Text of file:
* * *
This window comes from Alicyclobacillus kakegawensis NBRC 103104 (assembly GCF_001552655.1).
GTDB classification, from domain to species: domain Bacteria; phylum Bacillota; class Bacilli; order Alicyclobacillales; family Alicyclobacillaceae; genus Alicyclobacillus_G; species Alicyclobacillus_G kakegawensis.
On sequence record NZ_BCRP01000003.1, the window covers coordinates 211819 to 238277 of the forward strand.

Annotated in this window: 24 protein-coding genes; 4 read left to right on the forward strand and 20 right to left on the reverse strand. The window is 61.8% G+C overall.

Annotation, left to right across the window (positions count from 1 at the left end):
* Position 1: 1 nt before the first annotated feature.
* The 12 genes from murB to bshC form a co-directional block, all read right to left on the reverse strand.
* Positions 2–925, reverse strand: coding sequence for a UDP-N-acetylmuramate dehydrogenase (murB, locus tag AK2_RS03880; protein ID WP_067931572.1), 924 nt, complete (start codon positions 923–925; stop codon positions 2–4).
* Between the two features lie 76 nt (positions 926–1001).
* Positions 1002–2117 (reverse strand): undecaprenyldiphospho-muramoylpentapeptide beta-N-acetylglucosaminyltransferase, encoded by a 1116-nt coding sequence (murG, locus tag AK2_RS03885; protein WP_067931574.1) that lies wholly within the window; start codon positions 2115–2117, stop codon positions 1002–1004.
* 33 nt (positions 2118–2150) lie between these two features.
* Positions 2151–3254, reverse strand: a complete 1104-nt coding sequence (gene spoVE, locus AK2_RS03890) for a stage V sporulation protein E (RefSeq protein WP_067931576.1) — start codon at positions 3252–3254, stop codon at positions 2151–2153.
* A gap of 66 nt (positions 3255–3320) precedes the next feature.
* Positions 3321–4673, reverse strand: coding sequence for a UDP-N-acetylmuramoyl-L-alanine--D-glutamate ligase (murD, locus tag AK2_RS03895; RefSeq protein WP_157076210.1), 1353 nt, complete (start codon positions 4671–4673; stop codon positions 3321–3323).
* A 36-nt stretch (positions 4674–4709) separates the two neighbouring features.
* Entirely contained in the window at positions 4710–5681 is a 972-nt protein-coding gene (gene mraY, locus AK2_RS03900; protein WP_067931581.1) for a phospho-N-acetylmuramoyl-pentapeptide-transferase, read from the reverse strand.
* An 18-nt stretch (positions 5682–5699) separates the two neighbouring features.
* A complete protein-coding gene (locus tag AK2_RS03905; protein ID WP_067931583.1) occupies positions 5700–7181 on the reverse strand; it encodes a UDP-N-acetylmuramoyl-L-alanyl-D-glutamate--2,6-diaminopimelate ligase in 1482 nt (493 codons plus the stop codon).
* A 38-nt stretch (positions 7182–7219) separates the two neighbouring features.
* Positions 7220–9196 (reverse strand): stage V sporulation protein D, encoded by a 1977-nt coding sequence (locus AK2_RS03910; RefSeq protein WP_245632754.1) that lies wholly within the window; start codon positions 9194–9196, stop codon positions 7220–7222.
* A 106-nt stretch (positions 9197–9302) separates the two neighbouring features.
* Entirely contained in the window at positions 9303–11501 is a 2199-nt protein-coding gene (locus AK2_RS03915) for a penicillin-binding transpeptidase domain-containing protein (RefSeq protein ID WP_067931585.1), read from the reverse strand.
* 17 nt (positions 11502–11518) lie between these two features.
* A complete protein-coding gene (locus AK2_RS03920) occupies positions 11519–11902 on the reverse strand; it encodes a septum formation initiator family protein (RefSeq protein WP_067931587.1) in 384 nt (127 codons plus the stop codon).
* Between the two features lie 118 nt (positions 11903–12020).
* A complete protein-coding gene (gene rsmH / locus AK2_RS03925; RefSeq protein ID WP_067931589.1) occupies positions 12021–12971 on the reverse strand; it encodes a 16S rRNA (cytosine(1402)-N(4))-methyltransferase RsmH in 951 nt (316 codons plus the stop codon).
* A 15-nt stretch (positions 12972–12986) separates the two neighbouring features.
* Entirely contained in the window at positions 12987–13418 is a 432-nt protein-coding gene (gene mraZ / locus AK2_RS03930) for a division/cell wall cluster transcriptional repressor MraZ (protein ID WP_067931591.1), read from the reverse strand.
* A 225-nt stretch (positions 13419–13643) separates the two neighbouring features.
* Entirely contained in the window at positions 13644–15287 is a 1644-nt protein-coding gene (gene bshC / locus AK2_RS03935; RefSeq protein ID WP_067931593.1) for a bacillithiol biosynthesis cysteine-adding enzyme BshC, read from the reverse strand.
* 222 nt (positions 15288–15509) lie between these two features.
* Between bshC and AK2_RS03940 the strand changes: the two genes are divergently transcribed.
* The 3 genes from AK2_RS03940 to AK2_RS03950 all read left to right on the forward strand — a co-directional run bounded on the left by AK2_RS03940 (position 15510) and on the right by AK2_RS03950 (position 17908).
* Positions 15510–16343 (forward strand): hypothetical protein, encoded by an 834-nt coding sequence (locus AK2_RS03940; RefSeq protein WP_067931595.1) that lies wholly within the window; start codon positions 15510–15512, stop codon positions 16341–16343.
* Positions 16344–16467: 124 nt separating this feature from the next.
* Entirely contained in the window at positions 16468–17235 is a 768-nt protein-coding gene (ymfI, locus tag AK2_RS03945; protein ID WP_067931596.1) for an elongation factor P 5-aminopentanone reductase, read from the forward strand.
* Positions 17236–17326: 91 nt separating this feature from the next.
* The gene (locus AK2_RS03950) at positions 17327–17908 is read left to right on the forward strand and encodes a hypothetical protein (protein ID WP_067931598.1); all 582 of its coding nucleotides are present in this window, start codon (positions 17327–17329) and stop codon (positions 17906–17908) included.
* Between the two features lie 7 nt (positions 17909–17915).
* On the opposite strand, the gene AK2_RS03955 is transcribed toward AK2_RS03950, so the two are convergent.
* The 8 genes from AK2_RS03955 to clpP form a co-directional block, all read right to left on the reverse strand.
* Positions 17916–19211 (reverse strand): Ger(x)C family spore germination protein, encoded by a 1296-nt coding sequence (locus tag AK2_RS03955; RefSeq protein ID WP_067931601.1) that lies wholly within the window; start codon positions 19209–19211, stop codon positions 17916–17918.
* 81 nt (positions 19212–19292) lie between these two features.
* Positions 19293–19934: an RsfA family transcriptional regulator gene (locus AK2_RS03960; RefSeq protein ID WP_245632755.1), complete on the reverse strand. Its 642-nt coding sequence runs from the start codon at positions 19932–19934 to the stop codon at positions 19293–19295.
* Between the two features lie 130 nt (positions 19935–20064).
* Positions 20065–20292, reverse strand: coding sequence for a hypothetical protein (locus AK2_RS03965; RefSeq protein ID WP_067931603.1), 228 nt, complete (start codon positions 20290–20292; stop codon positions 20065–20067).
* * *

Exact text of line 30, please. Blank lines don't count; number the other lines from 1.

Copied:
* Entirely contained in the window at positions 13644–15287 is a 1644-nt protein-coding gene (gene bshC / locus AK2_RS03935; RefSeq protein ID WP_067931593.1) for a bacillithiol biosynthesis cysteine-adding enzyme BshC, read from the reverse strand.